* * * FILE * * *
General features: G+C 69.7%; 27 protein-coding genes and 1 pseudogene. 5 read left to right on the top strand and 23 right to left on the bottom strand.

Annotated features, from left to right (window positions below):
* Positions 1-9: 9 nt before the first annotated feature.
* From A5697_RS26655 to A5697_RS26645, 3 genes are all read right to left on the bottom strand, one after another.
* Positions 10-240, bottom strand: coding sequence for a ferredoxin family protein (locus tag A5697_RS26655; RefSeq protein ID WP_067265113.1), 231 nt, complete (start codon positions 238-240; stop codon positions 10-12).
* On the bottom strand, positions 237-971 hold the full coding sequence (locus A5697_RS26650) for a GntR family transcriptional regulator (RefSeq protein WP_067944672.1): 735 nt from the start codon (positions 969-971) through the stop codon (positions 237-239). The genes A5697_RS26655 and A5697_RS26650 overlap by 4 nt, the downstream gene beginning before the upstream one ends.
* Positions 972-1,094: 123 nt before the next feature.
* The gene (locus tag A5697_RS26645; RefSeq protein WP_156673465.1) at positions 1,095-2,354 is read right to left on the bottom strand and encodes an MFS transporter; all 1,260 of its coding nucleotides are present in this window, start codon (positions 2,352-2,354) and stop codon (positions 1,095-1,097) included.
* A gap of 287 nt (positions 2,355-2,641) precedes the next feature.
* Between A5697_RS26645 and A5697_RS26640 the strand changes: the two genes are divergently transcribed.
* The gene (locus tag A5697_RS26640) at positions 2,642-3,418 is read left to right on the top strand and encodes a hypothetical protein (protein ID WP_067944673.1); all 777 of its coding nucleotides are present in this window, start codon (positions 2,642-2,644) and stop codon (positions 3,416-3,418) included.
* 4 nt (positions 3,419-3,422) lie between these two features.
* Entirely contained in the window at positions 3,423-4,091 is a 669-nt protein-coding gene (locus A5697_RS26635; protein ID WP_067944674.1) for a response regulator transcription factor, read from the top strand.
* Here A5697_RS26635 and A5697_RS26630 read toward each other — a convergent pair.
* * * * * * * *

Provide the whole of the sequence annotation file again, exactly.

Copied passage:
General features: G+C 69.7%; 27 protein-coding genes and 1 pseudogene. 5 read left to right on the top strand and 23 right to left on the bottom strand.

Annotated features, from left to right (window positions below):
* Positions 1-9: 9 nt before the first annotated feature.
* From A5697_RS26655 to A5697_RS26645, 3 genes are all read right to left on the bottom strand, one after another.
* Positions 10-240, bottom strand: coding sequence for a ferredoxin family protein (locus tag A5697_RS26655; RefSeq protein ID WP_067265113.1), 231 nt, complete (start codon positions 238-240; stop codon positions 10-12).
* On the bottom strand, positions 237-971 hold the full coding sequence (locus A5697_RS26650) for a GntR family transcriptional regulator (RefSeq protein WP_067944672.1): 735 nt from the start codon (positions 969-971) through the stop codon (positions 237-239). The genes A5697_RS26655 and A5697_RS26650 overlap by 4 nt, the downstream gene beginning before the upstream one ends.
* Positions 972-1,094: 123 nt before the next feature.
* The gene (locus tag A5697_RS26645; RefSeq protein WP_156673465.1) at positions 1,095-2,354 is read right to left on the bottom strand and encodes an MFS transporter; all 1,260 of its coding nucleotides are present in this window, start codon (positions 2,352-2,354) and stop codon (positions 1,095-1,097) included.
* A gap of 287 nt (positions 2,355-2,641) precedes the next feature.
* Between A5697_RS26645 and A5697_RS26640 the strand changes: the two genes are divergently transcribed.
* The gene (locus tag A5697_RS26640) at positions 2,642-3,418 is read left to right on the top strand and encodes a hypothetical protein (protein ID WP_067944673.1); all 777 of its coding nucleotides are present in this window, start codon (positions 2,642-2,644) and stop codon (positions 3,416-3,418) included.
* 4 nt (positions 3,419-3,422) lie between these two features.
* Entirely contained in the window at positions 3,423-4,091 is a 669-nt protein-coding gene (locus A5697_RS26635; protein ID WP_067944674.1) for a response regulator transcription factor, read from the top strand.
* Here A5697_RS26635 and A5697_RS26630 read toward each other — a convergent pair.